Paul Bartlett, The winner of The Wonderful Wizard of Oz Re-Covered Books contest

Paul Bartlett's Wizard Of Oz Entry

With each subsequent Re-Covered Books contest, I feel like the entries keep getting better and better. With The Wonderful Wizard of Oz contest, we had a batch of entries that felt really fresh and contemporary, which made for a tough decision on my part. After some consideration though, I decided that Paul Bartlett was the winner of the contest.

More than any other entries, I thought his cover captured the wonder of the book as well as the cultural idea we have about Wizard of Oz. When I opened his entry, I kind of gasped as I was amazed he was able to sync these images up so perfectly. It’s also important to note that the image of the cat eyes, paired with the young girls slightly opened mouth is a perfect combination. The effect is that she’s a wide-eyed young girl who’s experiencing a fantastic new world.

Paul Bartlett's Wizard Of Oz Entry

I’m also glad that he took the time to pay attention to the piece’s typography. A lot of the entries I received faltered because the type wasn’t considered or wasn’t quite up to snuff. Paul was really smart about making the text fit into the spaces between his images. I also like that he dropped in the serif, italic font for ‘the’ and of’, giving more space to the words that really mattered. The quote on the back from L. Frank Baum, which I can’t really read, is a nice touch, as is his signature.

Great work, Paul. I think you killed it.

Paul Bartlett's Wizard Of Oz Entry

Some of you asked for me to review some of the runner-up entries, so I’ll be posting about that tomorrow. There were a lot of really great entries that I think should certainly be noted.

12 Comments Paul Bartlett, The winner of The Wonderful Wizard of Oz Re-Covered Books contest

  1. Drew February 15, 2012 at 12:32 PM

    I have to agree, this was hands down my favorite.

  2. Melissa February 15, 2012 at 12:33 PM

    What a fantastic entry! I’m just in awe at the talent that’s out there. It’s nothing short of high-art that’s achieved here with the attention to detail, integration of the story told with the design and the creativity involved to keep it all cohesive.

  3. Mari February 15, 2012 at 1:25 PM

    Yesss, I love it! I totally agree on the combination of the cat eyes and the girl’s mouth but also: the way the title is done makes me sing it like a little jingle. Or a line from a limerick maybe. (And that is a compliment.)

  4. KmBennett February 15, 2012 at 1:27 PM

    I must admit I have not seen the other entries. But this is wonderful! The cover would so make me buy the book.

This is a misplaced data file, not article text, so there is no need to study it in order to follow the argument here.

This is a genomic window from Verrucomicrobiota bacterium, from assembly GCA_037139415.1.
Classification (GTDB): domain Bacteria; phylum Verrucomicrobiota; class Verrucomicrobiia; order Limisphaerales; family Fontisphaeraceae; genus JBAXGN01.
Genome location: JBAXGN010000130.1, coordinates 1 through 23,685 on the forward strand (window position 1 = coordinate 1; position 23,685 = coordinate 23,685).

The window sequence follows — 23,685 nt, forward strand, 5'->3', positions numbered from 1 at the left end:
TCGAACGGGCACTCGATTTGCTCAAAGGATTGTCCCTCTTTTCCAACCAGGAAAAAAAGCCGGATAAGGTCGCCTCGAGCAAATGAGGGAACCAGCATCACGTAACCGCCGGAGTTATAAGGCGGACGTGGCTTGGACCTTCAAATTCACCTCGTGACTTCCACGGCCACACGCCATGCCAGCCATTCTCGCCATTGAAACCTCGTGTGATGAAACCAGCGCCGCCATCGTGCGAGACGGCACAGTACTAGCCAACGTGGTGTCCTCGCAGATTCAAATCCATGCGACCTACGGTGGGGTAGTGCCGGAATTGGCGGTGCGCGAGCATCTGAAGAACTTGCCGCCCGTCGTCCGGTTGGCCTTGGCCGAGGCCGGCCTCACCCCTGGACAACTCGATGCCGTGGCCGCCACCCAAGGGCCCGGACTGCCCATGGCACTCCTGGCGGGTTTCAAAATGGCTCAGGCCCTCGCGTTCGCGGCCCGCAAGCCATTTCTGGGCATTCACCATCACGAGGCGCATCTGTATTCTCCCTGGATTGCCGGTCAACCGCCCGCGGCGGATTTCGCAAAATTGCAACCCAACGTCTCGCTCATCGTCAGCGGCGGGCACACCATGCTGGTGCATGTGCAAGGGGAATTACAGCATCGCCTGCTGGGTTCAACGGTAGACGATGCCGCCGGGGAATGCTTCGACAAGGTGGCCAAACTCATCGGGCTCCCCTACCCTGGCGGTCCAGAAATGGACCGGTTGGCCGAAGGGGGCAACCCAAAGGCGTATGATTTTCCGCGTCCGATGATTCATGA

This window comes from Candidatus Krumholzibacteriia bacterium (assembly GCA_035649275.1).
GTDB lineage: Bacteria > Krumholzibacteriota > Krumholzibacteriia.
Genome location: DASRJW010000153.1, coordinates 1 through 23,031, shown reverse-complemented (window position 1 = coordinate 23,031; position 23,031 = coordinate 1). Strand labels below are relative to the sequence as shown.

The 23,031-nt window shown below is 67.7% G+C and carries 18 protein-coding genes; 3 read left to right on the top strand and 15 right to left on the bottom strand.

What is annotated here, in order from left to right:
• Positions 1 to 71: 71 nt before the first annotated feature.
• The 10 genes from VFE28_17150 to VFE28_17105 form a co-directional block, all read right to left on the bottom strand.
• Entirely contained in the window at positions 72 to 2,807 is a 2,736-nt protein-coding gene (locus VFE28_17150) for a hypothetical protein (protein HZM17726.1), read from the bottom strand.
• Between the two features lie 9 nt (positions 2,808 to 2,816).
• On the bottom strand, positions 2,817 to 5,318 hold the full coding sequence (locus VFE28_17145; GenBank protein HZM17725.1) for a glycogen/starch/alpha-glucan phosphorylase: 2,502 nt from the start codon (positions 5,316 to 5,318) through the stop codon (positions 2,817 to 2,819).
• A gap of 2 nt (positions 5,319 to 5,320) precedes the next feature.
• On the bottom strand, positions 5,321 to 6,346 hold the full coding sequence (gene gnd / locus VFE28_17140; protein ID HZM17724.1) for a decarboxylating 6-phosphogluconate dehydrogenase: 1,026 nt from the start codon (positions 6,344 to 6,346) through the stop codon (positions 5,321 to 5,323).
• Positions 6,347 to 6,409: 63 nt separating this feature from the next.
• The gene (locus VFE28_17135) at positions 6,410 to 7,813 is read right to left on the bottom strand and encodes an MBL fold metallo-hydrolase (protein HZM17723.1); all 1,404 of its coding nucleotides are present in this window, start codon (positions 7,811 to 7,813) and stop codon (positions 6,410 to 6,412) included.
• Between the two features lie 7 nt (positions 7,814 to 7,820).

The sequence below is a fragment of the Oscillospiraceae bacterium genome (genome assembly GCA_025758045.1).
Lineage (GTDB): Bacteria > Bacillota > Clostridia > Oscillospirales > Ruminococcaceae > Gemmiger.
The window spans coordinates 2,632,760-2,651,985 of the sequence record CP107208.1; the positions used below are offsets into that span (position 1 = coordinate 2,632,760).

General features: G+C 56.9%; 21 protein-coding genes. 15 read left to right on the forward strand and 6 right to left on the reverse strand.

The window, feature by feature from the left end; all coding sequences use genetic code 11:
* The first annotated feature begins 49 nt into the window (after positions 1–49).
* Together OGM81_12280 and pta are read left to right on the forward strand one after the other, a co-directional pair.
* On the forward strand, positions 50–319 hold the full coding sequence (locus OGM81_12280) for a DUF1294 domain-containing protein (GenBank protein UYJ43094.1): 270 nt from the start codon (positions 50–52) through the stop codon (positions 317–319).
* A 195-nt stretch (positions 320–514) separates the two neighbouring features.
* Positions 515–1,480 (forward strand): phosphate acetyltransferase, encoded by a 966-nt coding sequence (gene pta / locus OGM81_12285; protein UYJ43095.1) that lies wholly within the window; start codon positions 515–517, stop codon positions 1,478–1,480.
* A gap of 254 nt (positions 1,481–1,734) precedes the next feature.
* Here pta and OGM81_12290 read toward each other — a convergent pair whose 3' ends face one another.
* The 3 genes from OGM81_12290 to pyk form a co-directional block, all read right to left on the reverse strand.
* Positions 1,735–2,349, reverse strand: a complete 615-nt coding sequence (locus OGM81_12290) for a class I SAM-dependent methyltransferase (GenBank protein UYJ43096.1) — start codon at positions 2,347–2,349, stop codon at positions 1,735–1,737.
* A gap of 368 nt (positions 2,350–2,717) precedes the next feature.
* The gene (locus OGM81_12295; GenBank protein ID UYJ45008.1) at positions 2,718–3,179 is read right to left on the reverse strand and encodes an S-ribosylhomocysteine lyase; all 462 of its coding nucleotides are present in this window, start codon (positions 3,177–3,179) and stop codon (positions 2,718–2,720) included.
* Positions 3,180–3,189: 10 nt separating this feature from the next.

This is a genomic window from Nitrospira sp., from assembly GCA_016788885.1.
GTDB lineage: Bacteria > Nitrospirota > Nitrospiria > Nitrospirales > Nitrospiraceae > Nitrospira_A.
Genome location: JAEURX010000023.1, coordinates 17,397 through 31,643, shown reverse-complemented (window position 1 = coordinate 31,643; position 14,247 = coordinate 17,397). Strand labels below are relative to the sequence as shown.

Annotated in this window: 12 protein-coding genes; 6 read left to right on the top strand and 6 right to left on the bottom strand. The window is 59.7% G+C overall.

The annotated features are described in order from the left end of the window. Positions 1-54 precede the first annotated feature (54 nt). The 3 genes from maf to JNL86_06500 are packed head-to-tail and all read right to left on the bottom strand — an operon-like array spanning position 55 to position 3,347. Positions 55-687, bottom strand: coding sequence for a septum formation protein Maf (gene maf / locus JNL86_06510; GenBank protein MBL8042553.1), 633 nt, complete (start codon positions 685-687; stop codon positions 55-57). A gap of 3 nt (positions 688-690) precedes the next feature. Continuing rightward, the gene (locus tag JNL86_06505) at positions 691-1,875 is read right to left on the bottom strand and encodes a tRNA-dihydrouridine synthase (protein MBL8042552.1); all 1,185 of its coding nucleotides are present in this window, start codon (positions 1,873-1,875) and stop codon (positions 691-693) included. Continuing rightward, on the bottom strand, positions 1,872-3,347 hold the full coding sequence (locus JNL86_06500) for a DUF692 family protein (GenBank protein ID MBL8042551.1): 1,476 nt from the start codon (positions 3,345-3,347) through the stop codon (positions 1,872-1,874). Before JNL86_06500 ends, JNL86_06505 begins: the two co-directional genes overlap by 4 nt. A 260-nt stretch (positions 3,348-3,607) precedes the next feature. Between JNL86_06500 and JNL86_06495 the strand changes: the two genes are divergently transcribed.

5. yachris February 15, 2012 at 1:54 PM

    That is really impressive! The face is great, and they made a superb choice of color, too.

  6. Christopher Swift February 15, 2012 at 3:45 PM

    A ton of great work from everyone – well done Paul, the minute I saw that entry I was hooked, strong, emotional, and simply executed.

  7. Chris February 15, 2012 at 5:53 PM

    Emerald City.

  8. Alicia Farmer February 16, 2012 at 5:42 AM

    yup.

  9. Bill Peschel February 16, 2012 at 9:00 AM

    Note he also lined up the type along the photos’ seams, tying the room cover together nicely.

    I have a huge 100+ RSS feed, so I skim pretty fast, but seeing this one on Superchunk stopped me in my tracks. Well done!

  10. Brigham February 16, 2012 at 9:22 AM

    The back quote is:

    “Folklore, legends, myths and fairy tales have followed childhood through the ages, for every healthy youngster has a wholesome and instinctive love for stories fantastic, marvelous and manifestly unreal. The winged fairies of Grimm and Andersen have brought more happiness to childish hearts than all other human creations.”

    “Yet the old time fairy tale, having served for generations, may now be classed as “historical” in the children’s library; for the time has come for a series of newer “wonder tales” in which the stereotyped genie, dwarf and fairy are elimi-nated, together with all the horrible and blood-curdling incidents devised by their authors to point a fearsome moral to each tale. Modern education includes morality; therefore the modern child seeks only entertainment in its wonder ta-les and gladly dispenses with all disagreeable incident.”

    “Having this thought in mind, the story of “the Wonderful Wizard of Oz” was written solely to please children of today. It aspires to being a modernized fairy tale, in which the wonderment and joy are retained and the heartaches and nightmares are left out.”

  11. Scott S February 20, 2012 at 8:24 AM

    This design just blows me away. So well done. Also reminds me why this blog is one of my must reads every day. Congrats to the winner…

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